This is a somewhat interesting point. replacement after integration results in 1 because the result of the integration is a UnitStep, which has a defined value at the point where the DiracDelta has an undefined value, as a generalized function when discussed outside the integral. Replacement before integration results in 0,apparently because the integration is formally over the open interval, which well might agree with integration theory.

It is interesting to note that Mathematica uses the UnitStep as the antiderivative for DiracDelta, but uses the DiracDelta as the derivative of the HeavisideTheta. If the integration of the DiracDelta resulted in the HeavisideTheta, then in the case where replacement occured after integration, the integral would be undefined at the endpoint of the interation limit. I suspect this interesting inconsistency is needed so that in general the integral of functions containing the DiracDelta are defined everywhere, which they should be. This is probably related to questions like "How many angels can dance on the head of a pin?"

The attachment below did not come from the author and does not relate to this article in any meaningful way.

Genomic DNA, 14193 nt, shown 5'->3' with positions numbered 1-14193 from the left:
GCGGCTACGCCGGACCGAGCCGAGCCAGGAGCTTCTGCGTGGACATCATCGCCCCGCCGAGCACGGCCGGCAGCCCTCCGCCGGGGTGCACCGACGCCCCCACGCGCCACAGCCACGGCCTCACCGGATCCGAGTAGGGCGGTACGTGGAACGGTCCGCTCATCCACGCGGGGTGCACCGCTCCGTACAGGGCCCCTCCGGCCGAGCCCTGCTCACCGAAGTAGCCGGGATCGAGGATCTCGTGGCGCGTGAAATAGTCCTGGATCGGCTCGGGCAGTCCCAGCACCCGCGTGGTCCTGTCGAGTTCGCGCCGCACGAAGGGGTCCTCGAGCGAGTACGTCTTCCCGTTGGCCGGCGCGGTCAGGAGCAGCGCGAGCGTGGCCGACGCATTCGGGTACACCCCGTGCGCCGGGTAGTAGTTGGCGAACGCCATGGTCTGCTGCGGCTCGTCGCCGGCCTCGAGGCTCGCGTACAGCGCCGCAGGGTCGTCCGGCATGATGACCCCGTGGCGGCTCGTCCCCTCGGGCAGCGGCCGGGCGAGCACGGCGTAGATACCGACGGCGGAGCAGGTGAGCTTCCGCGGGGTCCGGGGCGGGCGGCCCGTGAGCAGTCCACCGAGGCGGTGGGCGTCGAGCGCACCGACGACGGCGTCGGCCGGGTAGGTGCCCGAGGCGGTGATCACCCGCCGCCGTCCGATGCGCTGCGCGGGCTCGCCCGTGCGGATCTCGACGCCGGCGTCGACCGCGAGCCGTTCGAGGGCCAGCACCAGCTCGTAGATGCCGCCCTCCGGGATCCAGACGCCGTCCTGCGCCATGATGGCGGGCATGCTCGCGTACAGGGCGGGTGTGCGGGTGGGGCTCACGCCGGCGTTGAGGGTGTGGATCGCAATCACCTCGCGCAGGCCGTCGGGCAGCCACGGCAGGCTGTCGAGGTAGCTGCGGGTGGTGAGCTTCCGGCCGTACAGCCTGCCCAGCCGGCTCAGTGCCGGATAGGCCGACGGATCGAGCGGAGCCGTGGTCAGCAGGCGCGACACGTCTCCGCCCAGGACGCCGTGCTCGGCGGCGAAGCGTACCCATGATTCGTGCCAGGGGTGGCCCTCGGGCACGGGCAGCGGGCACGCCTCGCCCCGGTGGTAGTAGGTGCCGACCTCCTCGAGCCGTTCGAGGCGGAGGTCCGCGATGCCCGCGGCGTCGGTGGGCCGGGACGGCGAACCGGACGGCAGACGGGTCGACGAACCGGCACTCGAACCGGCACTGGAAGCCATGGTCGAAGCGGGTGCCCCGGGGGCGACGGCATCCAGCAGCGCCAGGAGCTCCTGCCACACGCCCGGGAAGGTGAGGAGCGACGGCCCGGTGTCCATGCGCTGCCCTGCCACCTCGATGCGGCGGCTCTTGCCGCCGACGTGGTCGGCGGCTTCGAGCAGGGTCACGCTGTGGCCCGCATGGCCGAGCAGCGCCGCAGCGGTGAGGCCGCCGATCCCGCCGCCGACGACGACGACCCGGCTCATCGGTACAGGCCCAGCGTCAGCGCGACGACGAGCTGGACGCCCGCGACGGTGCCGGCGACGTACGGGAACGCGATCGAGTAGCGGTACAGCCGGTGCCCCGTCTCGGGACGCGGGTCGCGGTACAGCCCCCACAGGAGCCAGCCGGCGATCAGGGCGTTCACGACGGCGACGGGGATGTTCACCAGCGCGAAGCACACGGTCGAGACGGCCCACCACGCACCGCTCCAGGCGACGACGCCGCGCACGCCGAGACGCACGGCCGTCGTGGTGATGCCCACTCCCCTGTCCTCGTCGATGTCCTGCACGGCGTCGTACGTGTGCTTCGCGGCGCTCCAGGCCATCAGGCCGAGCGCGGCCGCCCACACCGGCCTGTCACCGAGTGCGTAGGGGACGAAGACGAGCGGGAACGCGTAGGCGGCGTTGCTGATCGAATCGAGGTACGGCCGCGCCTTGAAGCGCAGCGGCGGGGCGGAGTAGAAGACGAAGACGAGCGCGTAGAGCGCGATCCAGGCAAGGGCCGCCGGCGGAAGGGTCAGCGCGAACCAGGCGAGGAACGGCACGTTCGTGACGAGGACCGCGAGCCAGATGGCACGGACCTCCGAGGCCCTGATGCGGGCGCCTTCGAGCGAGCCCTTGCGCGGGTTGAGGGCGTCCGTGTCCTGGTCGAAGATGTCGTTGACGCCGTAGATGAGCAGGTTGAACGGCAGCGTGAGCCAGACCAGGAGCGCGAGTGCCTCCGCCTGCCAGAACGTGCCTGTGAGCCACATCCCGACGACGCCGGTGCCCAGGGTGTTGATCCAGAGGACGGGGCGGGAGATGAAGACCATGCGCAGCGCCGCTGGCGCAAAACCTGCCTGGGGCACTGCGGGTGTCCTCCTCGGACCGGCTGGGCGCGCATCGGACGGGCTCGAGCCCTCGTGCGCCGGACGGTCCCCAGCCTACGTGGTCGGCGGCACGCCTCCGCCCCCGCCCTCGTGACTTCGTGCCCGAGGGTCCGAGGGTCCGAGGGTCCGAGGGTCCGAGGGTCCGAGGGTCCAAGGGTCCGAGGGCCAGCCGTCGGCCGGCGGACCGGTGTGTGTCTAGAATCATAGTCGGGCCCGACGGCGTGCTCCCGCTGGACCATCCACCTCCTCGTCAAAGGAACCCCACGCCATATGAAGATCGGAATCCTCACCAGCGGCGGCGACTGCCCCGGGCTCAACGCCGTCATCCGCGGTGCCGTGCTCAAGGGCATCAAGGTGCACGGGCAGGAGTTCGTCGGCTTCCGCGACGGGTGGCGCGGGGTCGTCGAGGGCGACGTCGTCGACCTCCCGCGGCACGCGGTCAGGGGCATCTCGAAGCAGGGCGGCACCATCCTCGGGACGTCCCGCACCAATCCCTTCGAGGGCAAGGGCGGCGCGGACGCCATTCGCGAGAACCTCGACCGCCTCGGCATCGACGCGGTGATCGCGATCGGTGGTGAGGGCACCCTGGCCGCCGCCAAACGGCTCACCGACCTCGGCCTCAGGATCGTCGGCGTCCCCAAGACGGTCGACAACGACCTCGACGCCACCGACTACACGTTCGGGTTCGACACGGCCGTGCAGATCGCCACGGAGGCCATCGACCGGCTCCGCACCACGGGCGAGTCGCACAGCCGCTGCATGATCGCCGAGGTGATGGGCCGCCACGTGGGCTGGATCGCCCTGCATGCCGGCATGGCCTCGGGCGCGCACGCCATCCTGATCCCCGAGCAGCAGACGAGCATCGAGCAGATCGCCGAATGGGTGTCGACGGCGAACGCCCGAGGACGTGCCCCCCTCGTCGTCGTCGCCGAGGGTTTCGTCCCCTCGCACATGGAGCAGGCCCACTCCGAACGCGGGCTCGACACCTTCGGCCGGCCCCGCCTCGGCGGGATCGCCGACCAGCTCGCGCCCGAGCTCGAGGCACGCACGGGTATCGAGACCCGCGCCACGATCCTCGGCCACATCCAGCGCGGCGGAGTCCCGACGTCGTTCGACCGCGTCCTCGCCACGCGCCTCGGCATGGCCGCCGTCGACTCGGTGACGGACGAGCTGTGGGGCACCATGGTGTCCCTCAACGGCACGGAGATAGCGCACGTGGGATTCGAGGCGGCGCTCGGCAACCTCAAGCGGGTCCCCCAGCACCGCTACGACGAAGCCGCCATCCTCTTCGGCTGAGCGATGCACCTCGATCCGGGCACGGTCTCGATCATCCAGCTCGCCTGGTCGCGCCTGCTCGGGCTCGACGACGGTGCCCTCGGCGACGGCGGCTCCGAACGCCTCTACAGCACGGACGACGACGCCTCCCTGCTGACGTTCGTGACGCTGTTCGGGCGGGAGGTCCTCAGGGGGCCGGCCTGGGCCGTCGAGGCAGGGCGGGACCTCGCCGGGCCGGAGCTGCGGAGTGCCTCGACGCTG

In[11]:= Integrate[

DiracDelta[x - a, y - b], {x, 0, 1}, {y, 0, 1}] /. {a -> 1, b -> 1/2}

Out[11]= 1

In[12]:= out =

Integrate[DiracDelta[x - a, y - b], {x, 0, 1}, {y, 0, 1}]

Out[12]= ConditionalExpression[

UnitStep[1 - a] UnitStep[a] UnitStep[1 - b, b], a \[Element] Reals]

In[13]:= out /. {a -> 1, b -> 1/2}

Out[13]= 1

In[14]:= Integrate[DiracDelta[x - 1, y - 1/2], {x, 0, 1}, {y, 0, 1}]

Out[14]= 0